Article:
Epithelial cells from surfaces may grow down into the tissues to perform specialized functions. We call these "glands".
Whatever form they take, you can recognize epithelial cells because they adhere tightly to one another. Although you cannot always distinguish the cell borders, you can tell where the epithelial cells' cytoplasm is located.
Of course, gland cells must have fibers to support their active epithelium, both physically and by supplying blood flow. There are also some cells in-between these fibers. You will learn about the components of fibrous tissue soon.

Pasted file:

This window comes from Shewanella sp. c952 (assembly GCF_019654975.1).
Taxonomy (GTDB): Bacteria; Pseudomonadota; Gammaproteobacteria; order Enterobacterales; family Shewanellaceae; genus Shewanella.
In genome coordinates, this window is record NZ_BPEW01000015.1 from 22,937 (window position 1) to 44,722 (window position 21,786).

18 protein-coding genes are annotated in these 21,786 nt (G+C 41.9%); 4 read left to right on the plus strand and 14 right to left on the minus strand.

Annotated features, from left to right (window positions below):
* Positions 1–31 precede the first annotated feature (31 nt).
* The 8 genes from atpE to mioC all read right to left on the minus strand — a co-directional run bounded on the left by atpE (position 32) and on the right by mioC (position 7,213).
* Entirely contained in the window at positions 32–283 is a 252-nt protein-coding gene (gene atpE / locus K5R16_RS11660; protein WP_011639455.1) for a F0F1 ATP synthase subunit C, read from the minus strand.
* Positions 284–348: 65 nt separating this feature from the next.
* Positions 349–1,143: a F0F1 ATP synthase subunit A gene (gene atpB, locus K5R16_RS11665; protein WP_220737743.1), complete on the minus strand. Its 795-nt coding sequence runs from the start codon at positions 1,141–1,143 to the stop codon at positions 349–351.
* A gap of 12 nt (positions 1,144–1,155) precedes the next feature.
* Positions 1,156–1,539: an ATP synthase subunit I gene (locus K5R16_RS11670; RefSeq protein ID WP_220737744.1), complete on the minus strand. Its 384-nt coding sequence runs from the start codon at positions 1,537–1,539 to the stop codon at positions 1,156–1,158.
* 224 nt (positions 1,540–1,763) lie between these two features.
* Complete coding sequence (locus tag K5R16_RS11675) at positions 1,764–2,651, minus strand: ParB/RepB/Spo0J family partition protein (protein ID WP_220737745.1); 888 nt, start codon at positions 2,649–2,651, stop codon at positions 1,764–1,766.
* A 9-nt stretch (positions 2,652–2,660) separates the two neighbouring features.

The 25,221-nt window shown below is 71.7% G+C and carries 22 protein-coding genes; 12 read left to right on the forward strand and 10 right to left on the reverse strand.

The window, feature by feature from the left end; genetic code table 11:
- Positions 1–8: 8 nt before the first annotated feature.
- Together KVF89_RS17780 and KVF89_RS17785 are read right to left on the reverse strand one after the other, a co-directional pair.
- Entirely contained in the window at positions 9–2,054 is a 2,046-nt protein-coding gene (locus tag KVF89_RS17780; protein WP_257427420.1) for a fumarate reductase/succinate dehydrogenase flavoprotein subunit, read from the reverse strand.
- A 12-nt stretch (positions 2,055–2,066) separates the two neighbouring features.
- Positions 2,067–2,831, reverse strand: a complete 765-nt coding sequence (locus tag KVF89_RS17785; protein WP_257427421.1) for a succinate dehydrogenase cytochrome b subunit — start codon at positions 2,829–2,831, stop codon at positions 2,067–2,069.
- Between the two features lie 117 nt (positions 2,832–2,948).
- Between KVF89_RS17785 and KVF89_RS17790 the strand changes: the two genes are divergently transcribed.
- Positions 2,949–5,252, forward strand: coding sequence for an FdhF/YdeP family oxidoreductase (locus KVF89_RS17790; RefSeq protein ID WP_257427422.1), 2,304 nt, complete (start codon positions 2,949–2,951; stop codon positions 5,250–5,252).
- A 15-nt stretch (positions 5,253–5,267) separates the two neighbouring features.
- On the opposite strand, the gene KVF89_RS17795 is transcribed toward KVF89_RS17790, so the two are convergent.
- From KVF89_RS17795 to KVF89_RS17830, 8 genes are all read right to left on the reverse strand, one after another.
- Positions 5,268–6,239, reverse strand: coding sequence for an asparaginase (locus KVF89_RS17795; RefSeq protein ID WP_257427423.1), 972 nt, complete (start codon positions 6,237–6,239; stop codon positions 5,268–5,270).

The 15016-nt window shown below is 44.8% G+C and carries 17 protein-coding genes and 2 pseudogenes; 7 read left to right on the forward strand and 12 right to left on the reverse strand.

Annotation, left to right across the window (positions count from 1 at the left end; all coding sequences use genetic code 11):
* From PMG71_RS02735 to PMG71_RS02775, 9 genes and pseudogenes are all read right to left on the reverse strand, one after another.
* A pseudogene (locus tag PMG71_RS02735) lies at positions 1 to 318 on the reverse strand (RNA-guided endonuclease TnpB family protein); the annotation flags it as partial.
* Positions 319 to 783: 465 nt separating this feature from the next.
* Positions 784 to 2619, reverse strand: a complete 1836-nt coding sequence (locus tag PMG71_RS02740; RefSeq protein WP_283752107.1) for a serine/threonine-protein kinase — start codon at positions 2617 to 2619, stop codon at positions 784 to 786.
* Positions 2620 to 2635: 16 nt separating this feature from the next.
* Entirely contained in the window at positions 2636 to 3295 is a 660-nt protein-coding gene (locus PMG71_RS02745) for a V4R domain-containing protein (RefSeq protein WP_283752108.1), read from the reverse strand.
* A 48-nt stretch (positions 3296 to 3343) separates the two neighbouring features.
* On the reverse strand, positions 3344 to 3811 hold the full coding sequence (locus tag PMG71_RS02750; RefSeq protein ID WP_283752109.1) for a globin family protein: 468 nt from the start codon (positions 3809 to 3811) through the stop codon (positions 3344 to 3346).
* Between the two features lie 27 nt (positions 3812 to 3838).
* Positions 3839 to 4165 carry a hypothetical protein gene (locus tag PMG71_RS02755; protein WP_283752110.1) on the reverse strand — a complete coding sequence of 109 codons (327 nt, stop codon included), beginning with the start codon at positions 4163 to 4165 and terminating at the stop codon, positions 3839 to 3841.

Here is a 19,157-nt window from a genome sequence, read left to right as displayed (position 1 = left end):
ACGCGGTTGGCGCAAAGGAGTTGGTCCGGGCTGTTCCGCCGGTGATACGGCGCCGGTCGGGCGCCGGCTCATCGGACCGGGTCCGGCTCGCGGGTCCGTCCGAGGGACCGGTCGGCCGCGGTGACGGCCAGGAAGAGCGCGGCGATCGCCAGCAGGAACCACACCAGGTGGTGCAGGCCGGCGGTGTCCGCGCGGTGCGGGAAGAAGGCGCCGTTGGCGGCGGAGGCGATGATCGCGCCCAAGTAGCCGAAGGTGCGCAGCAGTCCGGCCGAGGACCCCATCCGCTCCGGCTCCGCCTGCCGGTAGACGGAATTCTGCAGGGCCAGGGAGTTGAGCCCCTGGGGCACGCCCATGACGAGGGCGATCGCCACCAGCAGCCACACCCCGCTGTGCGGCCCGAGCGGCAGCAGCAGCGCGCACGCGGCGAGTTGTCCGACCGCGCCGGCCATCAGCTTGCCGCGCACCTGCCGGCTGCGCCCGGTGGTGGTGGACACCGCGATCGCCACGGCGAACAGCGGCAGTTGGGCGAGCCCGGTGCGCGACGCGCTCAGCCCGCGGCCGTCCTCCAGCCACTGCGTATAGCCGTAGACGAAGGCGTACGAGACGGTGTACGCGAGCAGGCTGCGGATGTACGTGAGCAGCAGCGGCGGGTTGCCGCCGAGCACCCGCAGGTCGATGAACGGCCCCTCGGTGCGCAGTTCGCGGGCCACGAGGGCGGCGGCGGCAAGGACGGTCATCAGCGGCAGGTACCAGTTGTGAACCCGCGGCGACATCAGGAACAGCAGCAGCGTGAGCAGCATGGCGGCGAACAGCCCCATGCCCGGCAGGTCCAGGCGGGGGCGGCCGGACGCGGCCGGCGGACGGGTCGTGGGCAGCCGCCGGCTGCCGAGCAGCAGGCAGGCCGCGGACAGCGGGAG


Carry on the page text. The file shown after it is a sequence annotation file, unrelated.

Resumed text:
This is a mucus-producing gland. Remember the mucin is mostly carbohydrate, so it stains pale.
Mucin inside cells tends to look a little bit bubbly, because it's contained inside vacuoles. The bubbly effect is easy to see here.
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